Over 300 South Korean academic and industry experts urge the passage of bills promoting better science without the use of animals

Humane Society International / South Korea

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SEOUL—Humane Society International/Korea and 346 South Korean academic and industry experts delivered a letter to the chair of National Assembly’s Health and Welfare Committee, Dong Kun Shin, urging the Korean government to pass bills promoting state-of-the-art science replacing animal testing.

With an increasing consensus among scientists recognizing the importance of providing systemic support in developing and implementing human-based non-animal methods, two bills were introduced at the National Assembly; the Act on the Promotion of Development, Dissemination and Use of Alternatives to Animal Testing Methods (PAAM Act), sponsored by Assembly member In-Soon Nam in 2020, and the Act on the Vitalization of Development, Dissemination, and Use of Alternatives to Animal Testing Methods (VAAM Act), sponsored by Assembly member Jeoung Ae Han in 2022.

Through a series of political forums to discuss these bills with authorities and wider stakeholders in the past few years, a general agreement has been established that South Korea is at a pivotal moment in advancing health and safety science without relying on animal models. To achieve this, the bills stipulate collaborative work between authorities by providing a basic plan every five years. In addition, a committee consisting of experts in alternative approaches to animal testing will be established pursuant to the Act.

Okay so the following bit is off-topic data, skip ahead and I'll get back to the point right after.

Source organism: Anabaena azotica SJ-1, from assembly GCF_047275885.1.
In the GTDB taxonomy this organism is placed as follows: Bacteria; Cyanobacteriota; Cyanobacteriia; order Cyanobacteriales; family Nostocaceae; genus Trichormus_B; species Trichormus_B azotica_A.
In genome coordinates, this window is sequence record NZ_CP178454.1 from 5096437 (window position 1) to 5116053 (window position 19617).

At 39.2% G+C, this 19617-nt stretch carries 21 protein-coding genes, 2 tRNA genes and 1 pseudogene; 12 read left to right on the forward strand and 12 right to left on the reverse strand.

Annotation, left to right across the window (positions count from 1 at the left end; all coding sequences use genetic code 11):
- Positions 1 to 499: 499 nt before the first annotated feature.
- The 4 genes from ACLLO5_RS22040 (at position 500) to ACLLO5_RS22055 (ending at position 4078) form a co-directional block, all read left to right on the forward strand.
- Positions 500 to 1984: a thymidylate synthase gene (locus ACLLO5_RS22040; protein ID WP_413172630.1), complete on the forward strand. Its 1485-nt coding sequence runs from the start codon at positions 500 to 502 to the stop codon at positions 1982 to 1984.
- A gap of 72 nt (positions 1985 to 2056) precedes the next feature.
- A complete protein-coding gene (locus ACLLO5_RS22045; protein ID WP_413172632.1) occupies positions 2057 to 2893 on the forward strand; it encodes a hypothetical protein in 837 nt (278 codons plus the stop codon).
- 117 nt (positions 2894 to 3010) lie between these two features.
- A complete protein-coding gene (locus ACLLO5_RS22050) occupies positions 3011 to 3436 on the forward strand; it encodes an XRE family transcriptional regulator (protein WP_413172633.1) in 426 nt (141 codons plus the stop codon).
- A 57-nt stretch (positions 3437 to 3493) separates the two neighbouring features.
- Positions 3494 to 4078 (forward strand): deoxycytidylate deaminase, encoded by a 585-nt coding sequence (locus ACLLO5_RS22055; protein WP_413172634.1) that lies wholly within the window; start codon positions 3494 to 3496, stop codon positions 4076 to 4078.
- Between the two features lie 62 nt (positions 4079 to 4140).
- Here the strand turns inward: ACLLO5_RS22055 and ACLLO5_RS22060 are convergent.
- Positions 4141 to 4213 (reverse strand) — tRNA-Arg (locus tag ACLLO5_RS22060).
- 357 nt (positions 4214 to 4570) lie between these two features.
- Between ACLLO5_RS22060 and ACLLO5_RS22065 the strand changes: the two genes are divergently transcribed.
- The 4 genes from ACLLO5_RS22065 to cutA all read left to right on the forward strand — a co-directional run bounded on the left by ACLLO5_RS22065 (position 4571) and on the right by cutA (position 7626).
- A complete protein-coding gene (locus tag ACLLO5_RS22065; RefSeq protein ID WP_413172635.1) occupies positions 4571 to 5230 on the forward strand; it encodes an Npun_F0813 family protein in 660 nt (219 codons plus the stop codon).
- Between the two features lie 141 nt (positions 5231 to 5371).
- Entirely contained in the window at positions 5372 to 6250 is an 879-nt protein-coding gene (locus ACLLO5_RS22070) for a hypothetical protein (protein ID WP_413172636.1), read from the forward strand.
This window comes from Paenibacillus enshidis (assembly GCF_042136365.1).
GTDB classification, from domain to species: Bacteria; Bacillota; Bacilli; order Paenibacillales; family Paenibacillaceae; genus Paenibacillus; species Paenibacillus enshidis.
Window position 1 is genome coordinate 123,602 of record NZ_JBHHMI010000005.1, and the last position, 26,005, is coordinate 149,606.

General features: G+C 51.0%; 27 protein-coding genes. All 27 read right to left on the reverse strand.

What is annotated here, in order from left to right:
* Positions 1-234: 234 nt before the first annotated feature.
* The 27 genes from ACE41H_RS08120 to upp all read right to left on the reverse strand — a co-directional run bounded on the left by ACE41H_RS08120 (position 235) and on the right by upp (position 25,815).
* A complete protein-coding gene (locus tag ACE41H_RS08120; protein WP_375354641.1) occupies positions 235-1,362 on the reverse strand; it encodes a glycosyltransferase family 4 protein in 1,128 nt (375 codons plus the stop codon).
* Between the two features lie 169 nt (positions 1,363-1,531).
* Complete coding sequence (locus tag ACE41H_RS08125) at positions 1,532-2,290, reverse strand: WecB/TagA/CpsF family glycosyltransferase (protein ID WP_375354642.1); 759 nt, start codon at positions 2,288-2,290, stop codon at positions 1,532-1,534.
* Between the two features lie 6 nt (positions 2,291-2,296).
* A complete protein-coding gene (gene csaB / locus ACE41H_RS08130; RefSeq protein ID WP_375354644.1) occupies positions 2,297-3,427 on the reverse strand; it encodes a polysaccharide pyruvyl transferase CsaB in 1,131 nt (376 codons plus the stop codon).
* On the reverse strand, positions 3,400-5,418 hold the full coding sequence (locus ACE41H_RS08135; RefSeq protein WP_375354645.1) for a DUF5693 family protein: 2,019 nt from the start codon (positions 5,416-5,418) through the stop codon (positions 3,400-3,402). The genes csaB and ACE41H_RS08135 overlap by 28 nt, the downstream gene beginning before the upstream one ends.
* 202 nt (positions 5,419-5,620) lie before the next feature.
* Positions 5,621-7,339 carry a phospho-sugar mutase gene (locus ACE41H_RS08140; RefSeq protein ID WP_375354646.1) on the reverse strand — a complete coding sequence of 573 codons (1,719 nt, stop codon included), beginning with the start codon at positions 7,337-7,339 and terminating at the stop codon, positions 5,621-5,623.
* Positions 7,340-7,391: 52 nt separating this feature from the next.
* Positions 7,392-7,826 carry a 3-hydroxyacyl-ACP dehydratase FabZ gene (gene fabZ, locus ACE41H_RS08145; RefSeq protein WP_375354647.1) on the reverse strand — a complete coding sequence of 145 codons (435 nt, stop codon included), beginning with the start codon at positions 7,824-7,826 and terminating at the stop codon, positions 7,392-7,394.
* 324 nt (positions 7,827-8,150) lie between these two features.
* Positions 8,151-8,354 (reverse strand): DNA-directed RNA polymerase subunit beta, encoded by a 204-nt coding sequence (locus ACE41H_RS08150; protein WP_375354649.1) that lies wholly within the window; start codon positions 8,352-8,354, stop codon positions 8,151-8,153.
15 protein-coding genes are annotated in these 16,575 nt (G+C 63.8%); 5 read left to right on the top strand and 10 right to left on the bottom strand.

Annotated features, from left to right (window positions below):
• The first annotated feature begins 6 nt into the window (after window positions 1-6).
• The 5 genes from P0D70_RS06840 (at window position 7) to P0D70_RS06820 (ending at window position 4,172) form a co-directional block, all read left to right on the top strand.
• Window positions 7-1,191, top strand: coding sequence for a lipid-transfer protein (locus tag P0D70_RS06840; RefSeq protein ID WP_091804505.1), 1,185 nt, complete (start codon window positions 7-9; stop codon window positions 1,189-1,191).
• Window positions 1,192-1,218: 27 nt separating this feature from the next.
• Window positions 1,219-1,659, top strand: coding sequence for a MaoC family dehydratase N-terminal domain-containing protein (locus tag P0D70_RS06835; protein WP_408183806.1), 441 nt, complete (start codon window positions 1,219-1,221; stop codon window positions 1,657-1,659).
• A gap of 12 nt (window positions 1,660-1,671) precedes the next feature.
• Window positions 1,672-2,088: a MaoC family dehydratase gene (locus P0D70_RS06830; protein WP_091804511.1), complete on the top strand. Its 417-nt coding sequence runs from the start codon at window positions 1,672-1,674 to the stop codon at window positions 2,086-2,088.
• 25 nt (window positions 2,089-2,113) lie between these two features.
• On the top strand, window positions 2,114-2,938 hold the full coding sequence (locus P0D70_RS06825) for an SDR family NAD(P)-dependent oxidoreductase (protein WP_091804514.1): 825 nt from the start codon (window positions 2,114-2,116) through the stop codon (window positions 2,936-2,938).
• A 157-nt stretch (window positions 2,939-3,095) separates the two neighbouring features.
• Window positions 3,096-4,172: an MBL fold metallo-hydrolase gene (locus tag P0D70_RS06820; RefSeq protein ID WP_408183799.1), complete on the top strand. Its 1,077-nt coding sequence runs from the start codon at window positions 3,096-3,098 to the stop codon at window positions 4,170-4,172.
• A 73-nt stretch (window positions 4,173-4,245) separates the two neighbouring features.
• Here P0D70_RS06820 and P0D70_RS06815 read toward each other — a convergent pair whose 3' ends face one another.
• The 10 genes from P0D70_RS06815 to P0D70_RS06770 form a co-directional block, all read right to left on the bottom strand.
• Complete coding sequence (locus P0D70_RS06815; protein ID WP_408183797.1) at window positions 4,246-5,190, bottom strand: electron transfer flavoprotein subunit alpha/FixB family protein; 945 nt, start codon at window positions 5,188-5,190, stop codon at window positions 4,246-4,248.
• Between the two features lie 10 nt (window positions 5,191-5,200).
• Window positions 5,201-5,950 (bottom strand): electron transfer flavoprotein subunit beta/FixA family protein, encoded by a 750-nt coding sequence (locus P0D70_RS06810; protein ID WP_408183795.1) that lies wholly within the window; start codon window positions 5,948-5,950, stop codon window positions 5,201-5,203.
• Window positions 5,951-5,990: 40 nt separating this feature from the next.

One of the signatories of the letter, Professor Kyungmin Lim, at Ehwa University said: “As a researcher, I work closely with new method developers and end-users. I experience time and time again the need to have a legislation in Korea to support those scientists and a relevant network for collective efforts in developing and accepting alternative approaches to animal use.”

HSI/Korea’s director of government affairs, Borami Seo said: “There is an increasing interest in using modern technologies that are more predictive of human responses than animal models. Last May, ’Korea’s innovative strategic industry committee’ selected the cell-based human mimetic method organoid as an ‘innovative strategic technology’ and promised research and development support. We are witnessing an increasing demand for these technologies, and the PAAM Act and VAAM Act are exactly the bills that are crucial to ensure these research and development efforts lead to its regulatory uptake and industrial use in the field. Now is a critical time to pass this legislation.”


Media contact: Borami Seo bseo@hsi.org

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